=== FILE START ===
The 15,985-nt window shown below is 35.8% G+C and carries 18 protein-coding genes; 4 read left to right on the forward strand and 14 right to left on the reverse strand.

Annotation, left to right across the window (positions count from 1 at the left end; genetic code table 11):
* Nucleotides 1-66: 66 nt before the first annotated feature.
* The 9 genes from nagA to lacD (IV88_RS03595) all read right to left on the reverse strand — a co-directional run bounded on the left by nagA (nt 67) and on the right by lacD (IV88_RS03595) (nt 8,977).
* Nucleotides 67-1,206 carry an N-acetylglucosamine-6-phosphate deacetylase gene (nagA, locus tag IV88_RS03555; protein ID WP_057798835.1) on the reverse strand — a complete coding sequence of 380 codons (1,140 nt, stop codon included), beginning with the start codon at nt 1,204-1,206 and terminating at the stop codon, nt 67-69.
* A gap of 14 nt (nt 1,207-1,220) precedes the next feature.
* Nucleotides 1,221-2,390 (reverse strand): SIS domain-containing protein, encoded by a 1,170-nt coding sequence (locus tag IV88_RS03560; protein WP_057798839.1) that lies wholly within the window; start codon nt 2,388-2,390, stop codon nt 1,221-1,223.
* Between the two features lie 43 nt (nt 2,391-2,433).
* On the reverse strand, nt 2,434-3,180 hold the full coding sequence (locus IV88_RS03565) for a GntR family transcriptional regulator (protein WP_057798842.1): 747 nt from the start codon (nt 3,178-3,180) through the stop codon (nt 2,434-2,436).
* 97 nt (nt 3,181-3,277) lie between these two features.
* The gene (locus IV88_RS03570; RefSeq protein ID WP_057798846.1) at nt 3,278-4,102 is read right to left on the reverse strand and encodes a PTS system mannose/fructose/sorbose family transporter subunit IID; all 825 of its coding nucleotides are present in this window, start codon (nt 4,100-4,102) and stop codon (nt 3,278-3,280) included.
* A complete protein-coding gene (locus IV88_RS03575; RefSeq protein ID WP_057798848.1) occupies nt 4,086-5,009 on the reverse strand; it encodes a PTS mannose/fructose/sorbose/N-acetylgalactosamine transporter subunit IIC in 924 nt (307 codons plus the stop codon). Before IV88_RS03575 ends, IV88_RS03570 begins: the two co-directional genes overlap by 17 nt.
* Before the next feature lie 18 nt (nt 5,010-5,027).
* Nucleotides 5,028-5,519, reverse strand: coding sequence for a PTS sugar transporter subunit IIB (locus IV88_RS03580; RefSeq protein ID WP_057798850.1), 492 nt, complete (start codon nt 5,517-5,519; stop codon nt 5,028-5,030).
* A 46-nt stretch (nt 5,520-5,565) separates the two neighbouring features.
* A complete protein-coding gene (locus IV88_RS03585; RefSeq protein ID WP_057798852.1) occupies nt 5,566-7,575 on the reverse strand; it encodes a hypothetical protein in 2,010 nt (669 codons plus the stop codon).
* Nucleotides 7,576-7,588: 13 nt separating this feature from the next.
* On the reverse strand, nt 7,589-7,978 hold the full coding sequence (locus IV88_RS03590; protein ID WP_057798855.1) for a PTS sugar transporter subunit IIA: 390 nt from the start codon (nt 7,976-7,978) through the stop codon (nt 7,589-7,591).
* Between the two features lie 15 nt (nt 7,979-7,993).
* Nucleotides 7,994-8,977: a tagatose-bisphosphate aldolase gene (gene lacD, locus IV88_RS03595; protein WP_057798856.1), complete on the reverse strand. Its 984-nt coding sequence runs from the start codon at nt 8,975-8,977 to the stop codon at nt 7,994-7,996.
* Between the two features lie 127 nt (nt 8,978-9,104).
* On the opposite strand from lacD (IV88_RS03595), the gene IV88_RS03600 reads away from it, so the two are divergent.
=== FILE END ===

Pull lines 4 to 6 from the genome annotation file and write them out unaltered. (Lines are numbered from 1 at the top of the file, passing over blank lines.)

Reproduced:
* The 9 genes from nagA to lacD (IV88_RS03595) all read right to left on the reverse strand — a co-directional run bounded on the left by nagA (nt 67) and on the right by lacD (IV88_RS03595) (nt 8,977).
* Nucleotides 67-1,206 carry an N-acetylglucosamine-6-phosphate deacetylase gene (nagA, locus tag IV88_RS03555; protein ID WP_057798835.1) on the reverse strand — a complete coding sequence of 380 codons (1,140 nt, stop codon included), beginning with the start codon at nt 1,204-1,206 and terminating at the stop codon, nt 67-69.
* A gap of 14 nt (nt 1,207-1,220) precedes the next feature.